Secrets and intentionality

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When a PC is powered on but it finds no disk to boot from, it says to you in gray letters: “No bootable device — insert a boot disk and strike any key.” A Mac shows instead an archaic icon of a floppy disk with a blinking question mark. If you turn on a Nintendo Entertainment System without inserting a cartridge first, its power light simply blinks on and off as your television set displays a gray screen. But — there is a subtlety here not often found in computers. If the NES senses a cartridge but cannot read its contents properly, it will sometimes show its initial screen but with corrupted graphics, or with the first note of its song strung out into an endless tone.

This is a harmless occurrence whose traditional remedy is taking out the cartridge and blowing into its contacts, to clear out any dust. It’s a familiar, comfortable ritual to anyone who owned a NES in its heyday, like cleaning your glasses or trimming your fingernails.

When I was a child, I once turned on my father’s Atari 2600 with a cartridge half-inserted by accident. Instead of displaying a message, an icon, or even corrupted graphics, it emitted an unholy, piercingly loud shriek.

I found out later that this process is called frying, and that if you do it skillfully, you can alter gameplay — by causing sprites to act contrary to their programming, or the world of the game itself to warp.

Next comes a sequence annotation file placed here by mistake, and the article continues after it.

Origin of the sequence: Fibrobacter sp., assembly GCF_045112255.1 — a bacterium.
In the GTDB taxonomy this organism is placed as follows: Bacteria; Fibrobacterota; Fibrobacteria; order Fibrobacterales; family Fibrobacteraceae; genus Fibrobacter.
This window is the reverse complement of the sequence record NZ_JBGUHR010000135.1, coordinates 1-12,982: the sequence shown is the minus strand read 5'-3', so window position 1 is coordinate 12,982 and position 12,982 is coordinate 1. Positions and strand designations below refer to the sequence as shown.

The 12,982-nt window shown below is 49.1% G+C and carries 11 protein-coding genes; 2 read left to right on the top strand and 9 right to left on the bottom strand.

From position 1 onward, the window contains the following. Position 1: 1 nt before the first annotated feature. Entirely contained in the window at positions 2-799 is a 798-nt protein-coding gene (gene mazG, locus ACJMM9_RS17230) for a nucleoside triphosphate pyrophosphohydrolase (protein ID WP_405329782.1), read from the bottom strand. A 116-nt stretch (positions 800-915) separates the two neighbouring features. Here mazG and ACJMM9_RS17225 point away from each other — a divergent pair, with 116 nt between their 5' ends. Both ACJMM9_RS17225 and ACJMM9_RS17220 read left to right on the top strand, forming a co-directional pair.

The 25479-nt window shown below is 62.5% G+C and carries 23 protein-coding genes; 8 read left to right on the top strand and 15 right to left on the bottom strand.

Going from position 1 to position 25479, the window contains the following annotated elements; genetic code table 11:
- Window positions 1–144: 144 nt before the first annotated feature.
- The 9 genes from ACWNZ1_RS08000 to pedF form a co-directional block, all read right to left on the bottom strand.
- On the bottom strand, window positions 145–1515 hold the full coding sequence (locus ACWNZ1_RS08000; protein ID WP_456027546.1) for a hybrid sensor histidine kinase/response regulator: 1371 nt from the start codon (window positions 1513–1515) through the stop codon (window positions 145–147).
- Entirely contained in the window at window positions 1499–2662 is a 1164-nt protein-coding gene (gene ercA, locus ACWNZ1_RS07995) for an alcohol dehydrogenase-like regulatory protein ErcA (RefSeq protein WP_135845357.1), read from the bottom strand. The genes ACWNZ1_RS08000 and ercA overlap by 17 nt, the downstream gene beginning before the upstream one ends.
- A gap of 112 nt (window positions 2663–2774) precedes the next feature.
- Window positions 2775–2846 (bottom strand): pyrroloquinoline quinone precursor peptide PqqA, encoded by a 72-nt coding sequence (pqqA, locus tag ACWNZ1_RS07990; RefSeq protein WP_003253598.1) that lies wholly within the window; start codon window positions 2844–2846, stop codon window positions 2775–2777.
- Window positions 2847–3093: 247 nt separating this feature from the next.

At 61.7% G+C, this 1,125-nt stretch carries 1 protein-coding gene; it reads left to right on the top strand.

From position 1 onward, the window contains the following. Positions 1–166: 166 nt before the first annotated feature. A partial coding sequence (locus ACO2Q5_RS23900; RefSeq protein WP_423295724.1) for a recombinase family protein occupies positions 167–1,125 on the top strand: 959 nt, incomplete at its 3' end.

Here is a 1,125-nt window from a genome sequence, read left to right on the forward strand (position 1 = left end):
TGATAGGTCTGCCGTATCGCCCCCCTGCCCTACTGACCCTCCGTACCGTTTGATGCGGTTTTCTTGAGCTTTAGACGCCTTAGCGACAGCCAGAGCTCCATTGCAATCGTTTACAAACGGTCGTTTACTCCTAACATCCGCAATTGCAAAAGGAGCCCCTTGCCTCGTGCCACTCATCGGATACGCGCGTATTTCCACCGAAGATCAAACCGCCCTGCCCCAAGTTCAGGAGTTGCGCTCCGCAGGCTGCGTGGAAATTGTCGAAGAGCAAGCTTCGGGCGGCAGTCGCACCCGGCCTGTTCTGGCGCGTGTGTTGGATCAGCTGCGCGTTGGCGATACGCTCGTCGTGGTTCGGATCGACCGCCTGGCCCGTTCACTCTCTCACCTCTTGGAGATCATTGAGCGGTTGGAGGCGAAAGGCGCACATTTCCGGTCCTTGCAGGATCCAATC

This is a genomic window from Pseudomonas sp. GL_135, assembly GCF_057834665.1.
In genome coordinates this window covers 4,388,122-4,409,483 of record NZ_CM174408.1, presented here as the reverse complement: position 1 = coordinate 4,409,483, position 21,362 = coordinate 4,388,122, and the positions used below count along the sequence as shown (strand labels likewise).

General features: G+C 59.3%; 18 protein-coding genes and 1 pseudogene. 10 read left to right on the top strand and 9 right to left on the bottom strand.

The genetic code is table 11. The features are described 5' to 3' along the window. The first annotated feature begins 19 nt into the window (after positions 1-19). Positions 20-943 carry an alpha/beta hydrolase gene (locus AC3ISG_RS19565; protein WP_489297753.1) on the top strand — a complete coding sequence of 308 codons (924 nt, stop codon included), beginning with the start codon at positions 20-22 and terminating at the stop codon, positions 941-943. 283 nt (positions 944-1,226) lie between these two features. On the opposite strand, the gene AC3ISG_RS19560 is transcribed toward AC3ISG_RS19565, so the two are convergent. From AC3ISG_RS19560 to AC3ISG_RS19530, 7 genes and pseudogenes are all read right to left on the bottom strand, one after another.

But as a kid, I was scared shitless by the sound.

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It’s just a game, man

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People have invented all kinds of names for this mess we’re in: hypertext, interactive fiction, even something called ergodic literature. But there’s one word that doesn’t come up that often is game. This is probably for the same reason people invented the term graphic novel — comic book sounds a little too kidlike and, well, light-hearted. Games imply a certain superficiality… and for good reason. The overall audience for video games has aged a little bit, to the mid-twenties if not early thirties, but the bottom of the demographic is still somewhere around ten years old. Even so, it’s a pretty narrow range. You don’t really think of Dickens as a males 18-24 kind of writer.

But you can’t really deny that video games provide a ton of examples of how interaction can work structurally. When I think about how I want a story to work, it’s games like Silent Hill 2, where what seem like innocuous choices determine how the plot’s resolved, that give me signposts.

(That’s another reason I think there’s a bias against games in serious analysis… you just sound dumb citing something like Metal Gear Solid 3 in what’s supposed to be a serious paper.)

The thing that video games have been consistently terrible at, though, is provoking an emotional response through interaction. Fanboys typically talk about Aeris biting the dust in Final Fantasy VII as a huge emotional moment… but hey, characters have been dying melodramatically since forever! If you compare stuff like that to even an ordinary short story, it comes out looking pretty poor.

One exception I can think of offhand is Ico, which not only managed to move me but also did almost all of its storytelling without language. Which is great… but kind of hard to draw from as a writer. Photopia and Shade would be up there, too, and fortunately they’re both made entirely out of words.

Ironically, I had an aha moment yesterday about how to structure the story I’m working on… but it had nothing to do with video games. Rather it was this Web activity, which was written by an incredibly smart guy I used to work with, that gave me an idea on how to make things work.